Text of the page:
KARACHI (Reuters) – Pakistani President Pervez Musharraf hit back at calls for his resignation on Friday, saying he was needed to help political parties avoid an economic meltdown and tackle a militant threat gripping the country.
“We cannot address the problems of terrorism and extremism and the economic crisis if there is no political stability,” Musharraf told businessmen in Karachi in his first public address since his allies lost an election last February.
The key U.S. ally in the war on terrorism lost parliamentary support, but the Bush administration has voiced support for Musharraf, who came to power as a general in a coup in 1999.
During a visit to Pakistan earlier this week, Assistant Secretary of State Richard Boucher urged parties to focus on these challenges rather than be drawn into a fight to drive Musharraf from office.
Asif Ali Zardari, widower of assassinated two time prime minister Benazir Bhutto, led the Pakistan People’s party (PPP) to victory in the polls.
The PPP formed a coalition with three other parties including the runner up led by Nawaz Sharif, the prime minister Musharraf overthrew.
Sharif pulled his party out of the government in May, after Zardari reneged on a commitment to swiftly reinstate Supreme Court judges who Musharraf had dismissed.
The judges could revive a case challenging the legitimacy of Musharraf’s re-election by the previous parliament last October.
Sharif has called for Musharraf to be impeached for invoking emergency rule and suspending the constitution for six weeks last November or even put on trial for his role in the Kargil border conflict with India in 1999.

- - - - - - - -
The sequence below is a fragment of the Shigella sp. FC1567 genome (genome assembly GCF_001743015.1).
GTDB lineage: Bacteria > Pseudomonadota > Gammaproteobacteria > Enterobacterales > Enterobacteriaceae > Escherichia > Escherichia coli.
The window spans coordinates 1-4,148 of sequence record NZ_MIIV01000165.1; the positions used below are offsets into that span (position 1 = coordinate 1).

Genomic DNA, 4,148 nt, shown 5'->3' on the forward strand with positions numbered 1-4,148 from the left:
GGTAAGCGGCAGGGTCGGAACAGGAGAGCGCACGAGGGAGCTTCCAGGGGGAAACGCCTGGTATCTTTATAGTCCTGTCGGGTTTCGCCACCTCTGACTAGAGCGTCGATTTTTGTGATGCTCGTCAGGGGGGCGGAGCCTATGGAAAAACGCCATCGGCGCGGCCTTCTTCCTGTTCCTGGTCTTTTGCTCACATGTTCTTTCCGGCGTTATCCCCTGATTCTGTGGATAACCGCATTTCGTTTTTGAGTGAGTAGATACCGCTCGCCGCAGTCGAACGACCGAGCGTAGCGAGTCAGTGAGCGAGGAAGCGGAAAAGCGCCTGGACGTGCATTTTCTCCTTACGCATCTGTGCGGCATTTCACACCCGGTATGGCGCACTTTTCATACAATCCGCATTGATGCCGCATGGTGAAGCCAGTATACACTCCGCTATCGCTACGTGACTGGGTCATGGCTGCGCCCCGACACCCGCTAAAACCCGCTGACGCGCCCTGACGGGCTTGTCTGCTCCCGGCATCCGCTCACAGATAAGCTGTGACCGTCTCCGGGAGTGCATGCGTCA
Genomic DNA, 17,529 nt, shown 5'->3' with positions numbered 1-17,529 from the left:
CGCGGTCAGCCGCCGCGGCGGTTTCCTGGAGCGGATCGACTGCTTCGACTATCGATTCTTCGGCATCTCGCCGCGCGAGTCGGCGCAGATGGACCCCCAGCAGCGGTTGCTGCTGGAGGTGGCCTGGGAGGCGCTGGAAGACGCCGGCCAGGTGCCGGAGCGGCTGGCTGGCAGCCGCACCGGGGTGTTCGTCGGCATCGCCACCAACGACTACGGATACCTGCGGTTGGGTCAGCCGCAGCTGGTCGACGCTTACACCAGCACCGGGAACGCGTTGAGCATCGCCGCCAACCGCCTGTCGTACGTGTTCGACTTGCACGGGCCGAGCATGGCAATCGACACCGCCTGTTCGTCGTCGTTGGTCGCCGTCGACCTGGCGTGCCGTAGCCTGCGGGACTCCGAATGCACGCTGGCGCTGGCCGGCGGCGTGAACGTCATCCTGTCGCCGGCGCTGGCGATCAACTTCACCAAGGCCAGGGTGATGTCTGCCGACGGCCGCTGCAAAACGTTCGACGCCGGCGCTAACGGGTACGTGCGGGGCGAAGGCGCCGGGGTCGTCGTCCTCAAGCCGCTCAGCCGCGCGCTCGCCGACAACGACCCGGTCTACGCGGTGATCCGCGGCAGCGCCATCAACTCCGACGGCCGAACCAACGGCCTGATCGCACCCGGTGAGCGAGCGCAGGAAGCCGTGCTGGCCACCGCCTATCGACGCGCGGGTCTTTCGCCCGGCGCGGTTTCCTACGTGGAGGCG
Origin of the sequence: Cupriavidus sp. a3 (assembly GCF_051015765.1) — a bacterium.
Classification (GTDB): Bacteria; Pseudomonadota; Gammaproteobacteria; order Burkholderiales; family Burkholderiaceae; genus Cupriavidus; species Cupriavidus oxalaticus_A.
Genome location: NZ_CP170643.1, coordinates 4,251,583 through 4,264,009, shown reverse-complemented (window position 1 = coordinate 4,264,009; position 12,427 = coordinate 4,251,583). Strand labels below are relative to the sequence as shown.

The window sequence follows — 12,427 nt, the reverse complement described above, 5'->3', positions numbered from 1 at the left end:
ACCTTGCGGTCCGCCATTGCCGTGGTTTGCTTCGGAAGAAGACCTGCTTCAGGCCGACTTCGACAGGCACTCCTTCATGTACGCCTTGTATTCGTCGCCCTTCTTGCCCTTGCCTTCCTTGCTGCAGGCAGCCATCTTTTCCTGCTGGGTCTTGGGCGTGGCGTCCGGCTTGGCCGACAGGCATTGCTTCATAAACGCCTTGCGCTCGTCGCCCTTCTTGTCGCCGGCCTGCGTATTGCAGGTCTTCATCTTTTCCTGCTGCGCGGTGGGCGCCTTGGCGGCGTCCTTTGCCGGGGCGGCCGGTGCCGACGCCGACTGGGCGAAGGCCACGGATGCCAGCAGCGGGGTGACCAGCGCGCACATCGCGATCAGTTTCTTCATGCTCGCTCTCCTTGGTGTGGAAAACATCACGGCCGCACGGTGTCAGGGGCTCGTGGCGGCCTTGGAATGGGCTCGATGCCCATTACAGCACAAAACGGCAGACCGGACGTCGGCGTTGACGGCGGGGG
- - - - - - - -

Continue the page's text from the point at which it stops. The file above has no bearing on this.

Zardari has said the presidency would be occupied by a PPP nominee soon.
Musharraf said the politicians should bury the past and work together with him for Pakistan’s future, adding that he would be happy for the coalition to complete its five-year term.
“Reconciliation is the name of the game,” he said. “I would have resigned yesterday, if that could have provided solutions to the problems of Pakistan.”
Aside from U.S. support, Musharraf also maintained he had the support of the army. “It is not the army that will ditch me… that will be my last day … that will never happen.”
There has been intense speculation that Musharraf could quit in weeks or months.
The political uncertainty has exacerbated a loss of confidence among investors worried that the government will be unable to focus on the economic problems, including inflation running over 20 percent.
The rupee hit a new low on Thursday against the dollar, while authorities moved last week to halt a steep fall in the share market by limiting daily movements to one percent down or 10 percent up, and placing a ban on short selling.